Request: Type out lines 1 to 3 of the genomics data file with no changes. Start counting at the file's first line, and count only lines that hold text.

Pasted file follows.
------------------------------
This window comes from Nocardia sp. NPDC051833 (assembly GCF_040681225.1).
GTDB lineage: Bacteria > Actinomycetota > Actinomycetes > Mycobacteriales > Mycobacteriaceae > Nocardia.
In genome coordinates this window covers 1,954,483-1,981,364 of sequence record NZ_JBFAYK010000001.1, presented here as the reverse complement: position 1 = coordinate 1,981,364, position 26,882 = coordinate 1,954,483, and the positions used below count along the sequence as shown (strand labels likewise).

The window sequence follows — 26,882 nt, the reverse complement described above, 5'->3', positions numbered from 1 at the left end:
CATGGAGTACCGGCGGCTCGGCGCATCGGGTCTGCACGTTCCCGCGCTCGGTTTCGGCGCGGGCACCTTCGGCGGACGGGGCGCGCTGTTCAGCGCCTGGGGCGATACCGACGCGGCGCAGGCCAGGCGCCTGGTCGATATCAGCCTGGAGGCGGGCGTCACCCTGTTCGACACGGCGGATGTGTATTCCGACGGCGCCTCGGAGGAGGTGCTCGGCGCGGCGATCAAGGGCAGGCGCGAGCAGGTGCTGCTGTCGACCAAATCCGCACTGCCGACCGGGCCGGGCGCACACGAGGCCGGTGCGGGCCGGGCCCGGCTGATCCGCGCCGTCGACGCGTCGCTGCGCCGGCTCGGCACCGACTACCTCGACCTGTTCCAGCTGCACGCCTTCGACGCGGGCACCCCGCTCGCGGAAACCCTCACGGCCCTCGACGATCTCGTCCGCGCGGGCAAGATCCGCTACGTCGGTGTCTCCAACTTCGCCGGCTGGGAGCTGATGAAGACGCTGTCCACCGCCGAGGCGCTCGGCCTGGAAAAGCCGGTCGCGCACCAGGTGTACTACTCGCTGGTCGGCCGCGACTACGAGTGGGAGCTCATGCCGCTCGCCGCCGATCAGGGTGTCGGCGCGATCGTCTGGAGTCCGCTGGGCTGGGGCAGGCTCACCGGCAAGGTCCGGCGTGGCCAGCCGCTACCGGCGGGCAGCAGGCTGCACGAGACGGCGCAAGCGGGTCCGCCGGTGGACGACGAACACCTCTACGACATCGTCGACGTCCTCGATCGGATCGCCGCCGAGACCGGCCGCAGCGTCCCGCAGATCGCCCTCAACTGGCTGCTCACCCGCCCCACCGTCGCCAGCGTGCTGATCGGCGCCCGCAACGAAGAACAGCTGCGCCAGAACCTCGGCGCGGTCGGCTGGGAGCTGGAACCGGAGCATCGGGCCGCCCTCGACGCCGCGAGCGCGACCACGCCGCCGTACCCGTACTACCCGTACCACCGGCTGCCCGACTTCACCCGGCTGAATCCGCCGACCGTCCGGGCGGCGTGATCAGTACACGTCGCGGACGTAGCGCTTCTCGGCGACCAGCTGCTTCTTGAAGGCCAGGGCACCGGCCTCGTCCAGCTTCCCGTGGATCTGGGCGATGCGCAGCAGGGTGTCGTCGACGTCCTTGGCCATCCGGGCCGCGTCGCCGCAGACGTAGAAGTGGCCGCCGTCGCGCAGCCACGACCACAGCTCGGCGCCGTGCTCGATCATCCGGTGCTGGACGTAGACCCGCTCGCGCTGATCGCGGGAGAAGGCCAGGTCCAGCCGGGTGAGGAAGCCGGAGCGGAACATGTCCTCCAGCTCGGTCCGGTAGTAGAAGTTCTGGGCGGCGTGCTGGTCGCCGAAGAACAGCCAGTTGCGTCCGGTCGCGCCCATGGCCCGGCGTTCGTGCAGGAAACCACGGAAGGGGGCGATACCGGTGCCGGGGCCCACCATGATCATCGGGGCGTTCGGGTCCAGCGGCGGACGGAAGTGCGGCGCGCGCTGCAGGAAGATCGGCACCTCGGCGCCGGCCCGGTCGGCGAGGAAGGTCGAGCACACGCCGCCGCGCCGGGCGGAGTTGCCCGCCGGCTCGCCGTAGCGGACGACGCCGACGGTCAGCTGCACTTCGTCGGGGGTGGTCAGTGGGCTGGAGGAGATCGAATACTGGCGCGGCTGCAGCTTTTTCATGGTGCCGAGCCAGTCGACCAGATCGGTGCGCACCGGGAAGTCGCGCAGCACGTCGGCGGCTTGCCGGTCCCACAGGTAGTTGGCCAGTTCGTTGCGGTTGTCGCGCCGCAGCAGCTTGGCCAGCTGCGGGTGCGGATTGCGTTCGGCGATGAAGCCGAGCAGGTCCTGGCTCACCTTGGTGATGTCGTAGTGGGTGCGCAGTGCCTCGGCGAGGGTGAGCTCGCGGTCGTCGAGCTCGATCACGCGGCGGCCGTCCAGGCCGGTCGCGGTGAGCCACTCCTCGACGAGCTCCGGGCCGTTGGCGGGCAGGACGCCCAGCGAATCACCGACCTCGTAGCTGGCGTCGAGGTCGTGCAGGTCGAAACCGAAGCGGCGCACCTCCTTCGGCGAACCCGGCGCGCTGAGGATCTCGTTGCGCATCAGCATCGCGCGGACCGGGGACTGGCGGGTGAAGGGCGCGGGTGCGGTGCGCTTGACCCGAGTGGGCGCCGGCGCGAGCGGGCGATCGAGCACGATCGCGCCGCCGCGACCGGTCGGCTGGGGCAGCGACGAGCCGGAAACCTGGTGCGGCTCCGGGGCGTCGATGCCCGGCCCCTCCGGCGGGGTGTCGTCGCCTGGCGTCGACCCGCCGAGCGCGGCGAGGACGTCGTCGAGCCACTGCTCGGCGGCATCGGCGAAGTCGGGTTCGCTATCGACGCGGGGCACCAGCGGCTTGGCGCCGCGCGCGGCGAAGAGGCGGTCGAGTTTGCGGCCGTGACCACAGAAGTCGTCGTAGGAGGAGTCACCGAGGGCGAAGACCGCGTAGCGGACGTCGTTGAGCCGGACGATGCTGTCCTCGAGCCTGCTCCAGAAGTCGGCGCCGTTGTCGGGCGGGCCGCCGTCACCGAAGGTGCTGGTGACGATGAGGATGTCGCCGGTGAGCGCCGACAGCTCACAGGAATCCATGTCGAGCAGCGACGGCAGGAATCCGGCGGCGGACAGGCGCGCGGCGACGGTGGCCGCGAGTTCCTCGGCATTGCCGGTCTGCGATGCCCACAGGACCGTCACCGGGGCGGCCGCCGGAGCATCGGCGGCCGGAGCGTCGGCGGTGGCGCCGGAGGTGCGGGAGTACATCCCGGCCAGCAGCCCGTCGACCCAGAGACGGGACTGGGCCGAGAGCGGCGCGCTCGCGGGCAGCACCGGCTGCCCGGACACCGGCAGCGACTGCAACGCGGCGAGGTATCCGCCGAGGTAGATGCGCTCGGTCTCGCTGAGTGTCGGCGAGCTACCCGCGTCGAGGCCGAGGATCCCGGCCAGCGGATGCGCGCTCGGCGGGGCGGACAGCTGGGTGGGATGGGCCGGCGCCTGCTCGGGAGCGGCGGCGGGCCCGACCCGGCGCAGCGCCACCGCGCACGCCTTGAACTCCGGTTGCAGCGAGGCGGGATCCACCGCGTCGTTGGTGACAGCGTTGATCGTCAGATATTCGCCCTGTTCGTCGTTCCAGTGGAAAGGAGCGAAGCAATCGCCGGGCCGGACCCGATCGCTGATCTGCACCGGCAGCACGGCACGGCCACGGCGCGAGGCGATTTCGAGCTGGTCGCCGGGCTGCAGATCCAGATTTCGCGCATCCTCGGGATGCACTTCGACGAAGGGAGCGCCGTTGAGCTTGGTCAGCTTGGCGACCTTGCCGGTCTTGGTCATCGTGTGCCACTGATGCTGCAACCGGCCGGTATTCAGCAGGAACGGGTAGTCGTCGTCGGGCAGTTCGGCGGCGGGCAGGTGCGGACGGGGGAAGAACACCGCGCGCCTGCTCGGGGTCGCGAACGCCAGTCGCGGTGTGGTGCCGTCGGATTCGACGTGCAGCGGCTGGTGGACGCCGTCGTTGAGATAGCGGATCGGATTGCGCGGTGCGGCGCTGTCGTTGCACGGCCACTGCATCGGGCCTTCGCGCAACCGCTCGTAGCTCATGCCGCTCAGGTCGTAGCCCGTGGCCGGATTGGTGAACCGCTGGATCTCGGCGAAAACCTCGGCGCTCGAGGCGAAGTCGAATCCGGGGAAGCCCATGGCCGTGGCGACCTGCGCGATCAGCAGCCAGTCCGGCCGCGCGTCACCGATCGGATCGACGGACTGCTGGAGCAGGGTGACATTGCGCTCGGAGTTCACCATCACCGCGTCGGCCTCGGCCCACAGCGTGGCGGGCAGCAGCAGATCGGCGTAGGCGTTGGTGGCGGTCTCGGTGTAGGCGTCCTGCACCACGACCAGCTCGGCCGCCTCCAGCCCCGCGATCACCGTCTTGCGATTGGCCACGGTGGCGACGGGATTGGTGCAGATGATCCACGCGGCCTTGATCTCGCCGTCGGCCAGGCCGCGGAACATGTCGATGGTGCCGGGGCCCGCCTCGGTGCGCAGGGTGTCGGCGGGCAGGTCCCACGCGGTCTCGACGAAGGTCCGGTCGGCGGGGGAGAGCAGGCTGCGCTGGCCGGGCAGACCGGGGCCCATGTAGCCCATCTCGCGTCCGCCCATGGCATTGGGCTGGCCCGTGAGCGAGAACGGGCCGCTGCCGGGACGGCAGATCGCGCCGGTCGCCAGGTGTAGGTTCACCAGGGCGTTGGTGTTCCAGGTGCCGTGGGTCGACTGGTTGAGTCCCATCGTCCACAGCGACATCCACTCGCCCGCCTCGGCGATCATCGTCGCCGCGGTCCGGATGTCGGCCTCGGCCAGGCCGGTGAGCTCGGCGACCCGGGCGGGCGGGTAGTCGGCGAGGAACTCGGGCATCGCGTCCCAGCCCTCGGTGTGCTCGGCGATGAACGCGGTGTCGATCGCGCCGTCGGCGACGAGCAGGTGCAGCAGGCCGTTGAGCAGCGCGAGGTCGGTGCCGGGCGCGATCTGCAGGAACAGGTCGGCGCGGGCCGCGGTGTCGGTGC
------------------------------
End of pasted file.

This window comes from Nocardia sp. NPDC051833 (assembly GCF_040681225.1).
GTDB lineage: Bacteria > Actinomycetota > Actinomycetes > Mycobacteriales > Mycobacteriaceae > Nocardia.
In genome coordinates this window covers 1,954,483-1,981,364 of sequence record NZ_JBFAYK010000001.1, presented here as the reverse complement: position 1 = coordinate 1,981,364, position 26,882 = coordinate 1,954,483, and the positions used below count along the sequence as shown (strand labels likewise).